Overall, sentiment turned increasingly bullish on general dollar weakness related to twists and turns following the US-China trade war rhetoric.

Although, forex market exhibited some nervousness in early trade.

Bruised by multiple negative headwinds, the Indian unit ended at a near five-year low of 68.80 on Monday against the resurgent dollar bull.

The rupee had fell to a record low of 69.10 last week.

Crude prices rose sharply after Libya declared force majeure on some of its crude exports, while the loss of Canadian supplies helped lifted US crude to levels not seen since late 2014.

Brent crude futures, an international benchmark, is trading up at $78.25 a barrel in early Asian trade.

Earlier, extending its bearish stance, the domestic unit resumed lower at 68.91 from the last close of 68.80 at the interbank foreign exchange (forex) market.

It hit a low of 68.97 in early deals moving in sync with the weakening of other currencies in the region and also heavily weighed down by steady capital outflows.

Reversing early steep losses, the home unit bounced back in late afternoon trade to trade at a session high of 68.56 before ending at 68.57, showing a smart gain of 23 paise, or 0.33 per cent.

The RBI, meanwhile, fixed the reference rate for the dollar at 68.6935 and for the euro at 80.0211.

The 10-year benchmark bond yield drifted to 7.88 per cent from 7.91 per cent.

On the macro front, growth of eight infrastructure industries dropped to a ten-month low of 3.6 per cent in May due to a decline in production of crude oil and natural gas.

This is the lowest growth rate since July 2017 when infrastructure industries had expanded by 2.9 per cent. The growth rate in April was 4.6 per cent.

In the meantime, India’s fiscal deficit in May touched 55.3 per cent of the budget estimate (BE) on account of lower expenditure as compared to 68.3 per cent in the corresponding period last year.

The government had budgeted to cut fiscal deficit to 3.3 per cent of GDP in current fiscal, from 3.53 per cent of GDP in 2017-18.

Meanwhile, the rebound on the local equities came on the back of value buying in beaten down stocks along with some short-covering. The global capital markets also showed some stability after recent drubbing.

The greenback, however, traded lower against its major trading rivals.

The dollar index, which measures the greenback’s value against basket of six major currencies, was down at 94.38.

The yuan hit its weakest level against the dollar in 11 months on Tuesday before bouncing back.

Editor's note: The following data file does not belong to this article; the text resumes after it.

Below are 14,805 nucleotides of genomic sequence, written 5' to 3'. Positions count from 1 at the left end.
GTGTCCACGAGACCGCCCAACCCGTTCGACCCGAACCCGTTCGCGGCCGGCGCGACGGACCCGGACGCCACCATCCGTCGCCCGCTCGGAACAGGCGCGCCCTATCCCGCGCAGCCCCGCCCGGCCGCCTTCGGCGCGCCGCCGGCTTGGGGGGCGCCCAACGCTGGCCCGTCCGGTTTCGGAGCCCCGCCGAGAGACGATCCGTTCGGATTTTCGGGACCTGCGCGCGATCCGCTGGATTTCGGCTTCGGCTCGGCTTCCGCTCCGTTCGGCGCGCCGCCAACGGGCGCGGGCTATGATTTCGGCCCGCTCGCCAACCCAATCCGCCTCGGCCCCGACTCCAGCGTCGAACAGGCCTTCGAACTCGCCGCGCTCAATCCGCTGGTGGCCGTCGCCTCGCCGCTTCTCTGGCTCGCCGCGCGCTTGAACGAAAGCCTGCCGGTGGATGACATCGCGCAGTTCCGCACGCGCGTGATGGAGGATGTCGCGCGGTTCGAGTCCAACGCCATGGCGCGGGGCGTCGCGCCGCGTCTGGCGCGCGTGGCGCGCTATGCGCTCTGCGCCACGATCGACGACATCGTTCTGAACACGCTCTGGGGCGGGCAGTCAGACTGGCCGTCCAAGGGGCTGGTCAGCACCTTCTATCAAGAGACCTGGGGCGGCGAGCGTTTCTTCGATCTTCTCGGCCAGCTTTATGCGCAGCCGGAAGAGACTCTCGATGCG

In the cross-currency trade, the rupee bounced back against the pound sterling to settle at 90.42 per pound from 90.47 and regained against the Japanese yen to finish at 61.88 per 100 yens from 62.11 earlier.

The local currency also edged up against the euro to close at 79.91 as compared to 80.04.

Elsewhere, the British pound regained some lost ground against the US Dollar after data showed UK construction PMI that accelerated to seven months high of 53.1 in June despite unfavourable situation surrounding Brexit talks might.

The Euro, however remained under downward pressure despite an agreement on immigration deal within German coalition.

In forward market today, premium for dollar showed a steady to easy trend owing to lack of market moving factors.

In forward market today, the benchmark six-month forward premium payable in November was unchanged at 122-124 paise, while the far-forward May 2019 contract end at 270-272 paise from 271-273 paise.

Government open to discuss RBI's power over regulating PSBs: Piyush Goyal

MUMBAI: Finance minister Piyush Goyal on Tuesday said the government is open to discuss the issues that the Reserve Bank of India (RBI) had raised recently over the lack of powers in regulating state-run lenders.

Amidst criticism that the apex bank had failed in its regulatory oversight over government-owned banks following the Rs 13,500-crore PNB scam, RBI governor Urjit Patel had recently blamed it on the lack of powers to control them.

“The government is open to discuss with the RBI all the issues it has on regulating state-run banks,” Goyal told an industry event here this evening.

The minister also ruled out government pairing its stake in public sector banks (PSBs), saying there is no proposal with the government to lower its ownership in state-run banks to under 51 per cent in 20 of them.

The statement comes amidst strong opposition from banking and LIC unions to the government plans to sell its majority stake in the crippled IDBI Bank to LIC.

Admitting that the banking system has failed the public in meeting their high expectations of them, Goyal said bankers have failed to live up to the high standards and ethics expected of them.

He also said the government will back all the state-run banks with enough capital.

Admitting that PSBs had faced political interferences in the past, Goyal said but under this government no minister is interfering in the operational matters of the lenders.

A day after accepting the Sunil Mehta panel recommendation to set up an asset management company (AMC), that will function like a bad bank to resolve smaller loan defaults of up to Rs 500 crore, Goyal said liquidation can’t be the panacea for all NPAs as there are genuine business failures which need to be resolved.